Britain must "put the foot down on the accelerator" in developing renewable energy, Deputy Prime Minister Nick Clegg said today.
The statement comes as he prepared to launch a new government strategy for offshore wind power alongside Energy Secretary Ed Davey in Grimsby tomorrow, which he said will set out plans to help make Britain "the cutting-edge green economy in the world”.
Clegg compared climate change sceptics who oppose windfarms and other renewable energy developments to the Luddites who smashed machinery during the Industrial Revolution. He also took a swipe at Tory colleagues in the coalition government, saying "their rhetoric, having been very pro-green before the election, is certainly not the same now".
Speaking at a Westminster press conference, he said: "Ed Davey and I will be in Grimsby tomorrow to open a new offshore wind farm, which will create significant new jobs in that area.
"The visit will highlight something which I think is a huge asset for us as a country. We have seen record-breaking levels of investment in renewables in our country. We have installed more onshore wind than the rest of the world put together.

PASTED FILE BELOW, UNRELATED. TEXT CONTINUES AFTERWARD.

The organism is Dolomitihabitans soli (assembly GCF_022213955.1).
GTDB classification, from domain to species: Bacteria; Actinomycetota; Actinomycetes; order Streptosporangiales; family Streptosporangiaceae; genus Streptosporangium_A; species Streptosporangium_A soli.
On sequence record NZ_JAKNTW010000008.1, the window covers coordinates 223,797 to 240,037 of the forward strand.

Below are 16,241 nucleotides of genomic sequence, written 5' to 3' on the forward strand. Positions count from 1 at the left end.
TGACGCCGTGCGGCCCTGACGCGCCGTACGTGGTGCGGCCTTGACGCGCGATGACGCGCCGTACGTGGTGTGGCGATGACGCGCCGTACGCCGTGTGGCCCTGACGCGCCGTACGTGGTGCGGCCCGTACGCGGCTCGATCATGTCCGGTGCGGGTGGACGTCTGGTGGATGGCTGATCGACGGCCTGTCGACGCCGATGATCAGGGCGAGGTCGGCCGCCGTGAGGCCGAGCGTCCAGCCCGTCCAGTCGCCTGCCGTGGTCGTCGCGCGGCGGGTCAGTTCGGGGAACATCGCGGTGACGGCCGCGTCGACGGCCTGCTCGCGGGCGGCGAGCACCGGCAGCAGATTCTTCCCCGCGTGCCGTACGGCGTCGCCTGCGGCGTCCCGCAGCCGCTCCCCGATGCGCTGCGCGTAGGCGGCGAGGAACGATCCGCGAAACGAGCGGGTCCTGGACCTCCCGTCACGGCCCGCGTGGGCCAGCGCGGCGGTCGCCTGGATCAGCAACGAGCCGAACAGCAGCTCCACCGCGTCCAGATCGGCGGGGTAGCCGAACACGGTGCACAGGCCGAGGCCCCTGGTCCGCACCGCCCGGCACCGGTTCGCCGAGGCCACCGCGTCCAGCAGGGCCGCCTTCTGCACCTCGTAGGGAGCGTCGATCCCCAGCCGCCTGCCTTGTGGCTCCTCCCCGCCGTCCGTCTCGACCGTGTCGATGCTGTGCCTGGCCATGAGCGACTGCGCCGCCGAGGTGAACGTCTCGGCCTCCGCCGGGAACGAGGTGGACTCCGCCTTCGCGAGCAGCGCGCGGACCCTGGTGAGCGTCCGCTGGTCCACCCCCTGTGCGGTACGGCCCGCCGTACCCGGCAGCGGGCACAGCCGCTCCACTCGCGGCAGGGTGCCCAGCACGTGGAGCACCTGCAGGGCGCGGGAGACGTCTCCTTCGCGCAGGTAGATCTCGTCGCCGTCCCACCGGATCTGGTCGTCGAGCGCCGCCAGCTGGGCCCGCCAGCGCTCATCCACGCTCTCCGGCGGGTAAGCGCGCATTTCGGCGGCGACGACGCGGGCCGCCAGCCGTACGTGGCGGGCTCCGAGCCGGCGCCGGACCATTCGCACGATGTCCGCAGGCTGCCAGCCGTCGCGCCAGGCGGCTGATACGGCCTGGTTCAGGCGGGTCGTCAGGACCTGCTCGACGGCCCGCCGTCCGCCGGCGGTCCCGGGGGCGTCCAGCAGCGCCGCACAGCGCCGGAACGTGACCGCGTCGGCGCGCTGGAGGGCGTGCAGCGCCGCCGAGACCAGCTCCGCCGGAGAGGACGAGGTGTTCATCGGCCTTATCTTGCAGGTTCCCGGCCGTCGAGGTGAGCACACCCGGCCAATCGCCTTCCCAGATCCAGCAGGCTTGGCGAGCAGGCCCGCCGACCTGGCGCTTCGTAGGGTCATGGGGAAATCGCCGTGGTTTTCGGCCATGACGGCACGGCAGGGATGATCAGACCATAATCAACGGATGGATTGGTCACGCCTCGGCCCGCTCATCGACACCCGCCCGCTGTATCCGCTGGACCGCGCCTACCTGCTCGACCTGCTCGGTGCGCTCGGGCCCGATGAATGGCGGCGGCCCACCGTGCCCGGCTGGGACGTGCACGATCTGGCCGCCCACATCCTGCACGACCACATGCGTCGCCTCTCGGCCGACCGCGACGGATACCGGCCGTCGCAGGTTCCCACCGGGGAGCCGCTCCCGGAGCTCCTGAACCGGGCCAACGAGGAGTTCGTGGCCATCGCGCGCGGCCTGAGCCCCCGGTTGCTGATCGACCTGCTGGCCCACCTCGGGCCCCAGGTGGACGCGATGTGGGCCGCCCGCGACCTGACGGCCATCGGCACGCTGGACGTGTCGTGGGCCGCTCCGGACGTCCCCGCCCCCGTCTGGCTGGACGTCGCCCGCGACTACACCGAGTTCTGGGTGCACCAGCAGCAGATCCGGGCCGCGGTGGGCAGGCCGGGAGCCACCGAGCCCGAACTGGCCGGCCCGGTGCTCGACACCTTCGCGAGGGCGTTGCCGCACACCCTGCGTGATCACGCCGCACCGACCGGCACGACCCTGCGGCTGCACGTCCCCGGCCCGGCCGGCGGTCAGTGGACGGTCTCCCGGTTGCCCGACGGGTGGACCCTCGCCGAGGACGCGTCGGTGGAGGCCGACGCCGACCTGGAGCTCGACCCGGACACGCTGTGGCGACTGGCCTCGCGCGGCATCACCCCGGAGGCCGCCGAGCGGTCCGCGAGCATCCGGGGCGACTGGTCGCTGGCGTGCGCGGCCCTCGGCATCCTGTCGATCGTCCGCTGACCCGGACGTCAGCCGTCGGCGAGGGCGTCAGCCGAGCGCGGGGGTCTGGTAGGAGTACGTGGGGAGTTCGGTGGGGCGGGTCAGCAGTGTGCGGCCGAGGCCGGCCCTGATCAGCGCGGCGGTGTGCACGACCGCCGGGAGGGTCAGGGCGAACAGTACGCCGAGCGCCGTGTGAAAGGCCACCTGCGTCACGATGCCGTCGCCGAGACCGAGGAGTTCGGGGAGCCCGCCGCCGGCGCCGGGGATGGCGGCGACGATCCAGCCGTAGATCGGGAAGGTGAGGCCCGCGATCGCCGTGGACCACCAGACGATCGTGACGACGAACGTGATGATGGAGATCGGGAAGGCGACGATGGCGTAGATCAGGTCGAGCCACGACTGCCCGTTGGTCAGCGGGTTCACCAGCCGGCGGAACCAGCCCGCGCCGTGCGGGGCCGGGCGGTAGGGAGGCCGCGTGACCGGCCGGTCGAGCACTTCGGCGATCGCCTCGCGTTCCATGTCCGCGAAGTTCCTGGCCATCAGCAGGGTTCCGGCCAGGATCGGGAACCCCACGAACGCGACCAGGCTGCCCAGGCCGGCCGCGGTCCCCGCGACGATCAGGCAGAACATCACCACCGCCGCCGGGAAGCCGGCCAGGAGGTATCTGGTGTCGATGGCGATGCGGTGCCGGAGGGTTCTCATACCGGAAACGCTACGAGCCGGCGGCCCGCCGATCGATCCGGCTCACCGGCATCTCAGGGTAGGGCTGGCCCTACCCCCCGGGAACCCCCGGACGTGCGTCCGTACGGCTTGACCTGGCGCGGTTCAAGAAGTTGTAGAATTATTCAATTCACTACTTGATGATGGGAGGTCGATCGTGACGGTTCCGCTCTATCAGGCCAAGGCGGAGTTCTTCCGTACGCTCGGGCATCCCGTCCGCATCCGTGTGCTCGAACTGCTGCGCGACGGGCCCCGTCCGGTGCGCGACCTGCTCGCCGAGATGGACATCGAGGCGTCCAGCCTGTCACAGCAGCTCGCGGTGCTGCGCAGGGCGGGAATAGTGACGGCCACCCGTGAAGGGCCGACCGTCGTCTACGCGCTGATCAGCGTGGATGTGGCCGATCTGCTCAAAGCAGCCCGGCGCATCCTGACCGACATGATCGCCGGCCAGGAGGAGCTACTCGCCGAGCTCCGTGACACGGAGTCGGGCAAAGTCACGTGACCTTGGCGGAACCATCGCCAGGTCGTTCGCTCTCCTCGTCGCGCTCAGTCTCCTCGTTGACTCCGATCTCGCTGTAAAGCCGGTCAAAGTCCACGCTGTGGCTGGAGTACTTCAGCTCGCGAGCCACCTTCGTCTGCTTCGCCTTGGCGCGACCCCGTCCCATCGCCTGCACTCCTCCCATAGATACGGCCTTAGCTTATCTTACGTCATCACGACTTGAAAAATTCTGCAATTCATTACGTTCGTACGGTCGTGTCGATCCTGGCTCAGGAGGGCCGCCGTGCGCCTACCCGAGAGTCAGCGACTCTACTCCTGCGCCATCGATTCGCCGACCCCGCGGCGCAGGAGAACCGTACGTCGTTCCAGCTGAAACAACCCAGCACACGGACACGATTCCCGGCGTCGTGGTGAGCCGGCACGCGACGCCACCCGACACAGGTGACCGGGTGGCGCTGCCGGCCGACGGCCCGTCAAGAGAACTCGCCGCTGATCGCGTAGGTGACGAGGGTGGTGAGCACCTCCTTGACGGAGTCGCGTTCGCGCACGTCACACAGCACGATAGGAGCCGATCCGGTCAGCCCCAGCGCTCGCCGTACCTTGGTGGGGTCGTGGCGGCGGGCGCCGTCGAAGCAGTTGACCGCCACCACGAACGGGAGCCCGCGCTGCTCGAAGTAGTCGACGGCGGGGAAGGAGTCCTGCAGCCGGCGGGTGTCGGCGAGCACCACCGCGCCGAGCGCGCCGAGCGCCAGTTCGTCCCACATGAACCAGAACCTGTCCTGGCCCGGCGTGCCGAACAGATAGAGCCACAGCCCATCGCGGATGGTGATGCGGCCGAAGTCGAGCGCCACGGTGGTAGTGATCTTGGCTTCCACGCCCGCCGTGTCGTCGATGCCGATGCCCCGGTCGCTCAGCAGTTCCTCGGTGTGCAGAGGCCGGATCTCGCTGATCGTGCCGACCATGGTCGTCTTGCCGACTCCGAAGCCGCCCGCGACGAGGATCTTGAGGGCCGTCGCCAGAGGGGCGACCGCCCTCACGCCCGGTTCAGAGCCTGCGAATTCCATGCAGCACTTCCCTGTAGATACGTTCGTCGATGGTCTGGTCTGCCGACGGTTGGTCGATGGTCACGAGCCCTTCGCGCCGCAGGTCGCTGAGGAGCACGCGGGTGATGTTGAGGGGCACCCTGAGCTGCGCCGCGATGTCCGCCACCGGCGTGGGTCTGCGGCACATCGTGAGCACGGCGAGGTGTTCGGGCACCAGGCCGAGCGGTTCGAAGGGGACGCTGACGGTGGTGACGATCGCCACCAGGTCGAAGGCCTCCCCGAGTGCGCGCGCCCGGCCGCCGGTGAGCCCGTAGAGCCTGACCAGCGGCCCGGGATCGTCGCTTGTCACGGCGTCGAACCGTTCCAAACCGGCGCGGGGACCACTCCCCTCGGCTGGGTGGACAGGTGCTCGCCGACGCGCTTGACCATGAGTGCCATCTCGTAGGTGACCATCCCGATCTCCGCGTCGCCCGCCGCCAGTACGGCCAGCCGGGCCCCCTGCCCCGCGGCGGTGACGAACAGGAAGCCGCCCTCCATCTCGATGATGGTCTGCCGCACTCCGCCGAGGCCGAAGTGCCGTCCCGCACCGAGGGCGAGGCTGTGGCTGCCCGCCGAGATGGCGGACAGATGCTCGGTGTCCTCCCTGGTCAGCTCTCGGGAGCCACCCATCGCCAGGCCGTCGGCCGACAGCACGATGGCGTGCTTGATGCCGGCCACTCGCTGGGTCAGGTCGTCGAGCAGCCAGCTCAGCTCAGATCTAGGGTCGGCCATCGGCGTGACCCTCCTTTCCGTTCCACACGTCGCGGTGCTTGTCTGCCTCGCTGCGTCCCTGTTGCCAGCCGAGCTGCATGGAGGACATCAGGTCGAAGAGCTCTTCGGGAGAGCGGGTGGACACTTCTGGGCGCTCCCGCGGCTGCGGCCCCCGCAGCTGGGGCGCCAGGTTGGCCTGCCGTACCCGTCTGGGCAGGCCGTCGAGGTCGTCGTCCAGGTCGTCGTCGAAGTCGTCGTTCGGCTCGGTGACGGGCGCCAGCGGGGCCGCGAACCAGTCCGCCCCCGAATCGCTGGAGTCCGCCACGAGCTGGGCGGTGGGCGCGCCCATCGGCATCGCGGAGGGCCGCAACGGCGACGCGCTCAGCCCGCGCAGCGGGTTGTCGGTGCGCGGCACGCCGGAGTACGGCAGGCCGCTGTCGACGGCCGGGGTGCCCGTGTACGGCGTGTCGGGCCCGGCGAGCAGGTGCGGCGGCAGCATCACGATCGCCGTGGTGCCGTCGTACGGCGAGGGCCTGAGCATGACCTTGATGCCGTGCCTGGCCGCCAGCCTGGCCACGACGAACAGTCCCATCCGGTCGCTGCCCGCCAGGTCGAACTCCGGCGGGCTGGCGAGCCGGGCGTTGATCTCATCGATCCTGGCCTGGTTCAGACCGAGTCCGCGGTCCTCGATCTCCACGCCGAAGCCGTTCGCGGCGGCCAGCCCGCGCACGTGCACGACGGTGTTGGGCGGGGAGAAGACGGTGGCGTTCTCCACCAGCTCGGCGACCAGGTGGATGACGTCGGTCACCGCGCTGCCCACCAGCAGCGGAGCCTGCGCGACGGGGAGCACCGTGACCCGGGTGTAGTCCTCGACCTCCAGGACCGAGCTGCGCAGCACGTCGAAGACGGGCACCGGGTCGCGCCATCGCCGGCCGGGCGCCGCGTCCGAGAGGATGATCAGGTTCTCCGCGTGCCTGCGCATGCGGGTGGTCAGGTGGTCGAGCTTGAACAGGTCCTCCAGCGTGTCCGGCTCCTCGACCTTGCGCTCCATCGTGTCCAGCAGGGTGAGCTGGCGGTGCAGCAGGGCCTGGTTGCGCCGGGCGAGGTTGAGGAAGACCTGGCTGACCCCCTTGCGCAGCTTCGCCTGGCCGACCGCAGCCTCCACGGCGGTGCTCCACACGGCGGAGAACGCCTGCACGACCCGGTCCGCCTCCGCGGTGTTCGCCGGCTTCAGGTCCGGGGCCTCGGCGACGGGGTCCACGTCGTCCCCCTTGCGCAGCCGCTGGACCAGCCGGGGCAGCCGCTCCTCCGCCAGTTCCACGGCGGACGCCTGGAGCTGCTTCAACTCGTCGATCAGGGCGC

“We have a great engineering and manufacturing heritage to draw on and we have huge natural resources, which allow us to lead in the global race to become the cutting-edge green economy in the world.
"Not everyone agrees, of course. The Industrial Revolution had its Luddites, we have sceptics who still insist if you are pro-green you are somehow anti-growth.
"I can't disagree more. If you really want to win the global race, why on Earth would you sacrifice pole position, which is exactly where we are? I believe it is much better for us to put the foot down on the accelerator and stay ahead in the global green race."
He added: "It is a sector, the green economy, which has the potential to create 30,000 jobs and contribute a further £7bn to the economy by the end of this decade. That is a success I want to see us exploit fully in the months and years ahead.
“In the new economy, green jobs are one of the great opportunities for us. Green energy is actually a global boom market at the moment, worth about £3.4tr. The green hi-tech sector posted some of the best growth rates of any sector of the British economy last year: about 4.8 per cent compared to the previous year.
"I think, instead of looking at this as a threat, we should look at this as a massive growth and jobs opportunity.
“I think hijacking an opportunity which is waiting there for British leadership with a separate ideological debate about whether you do or don't believe what climate change scientists say is fiddling on the sidelines when you could be getting on with creating more jobs."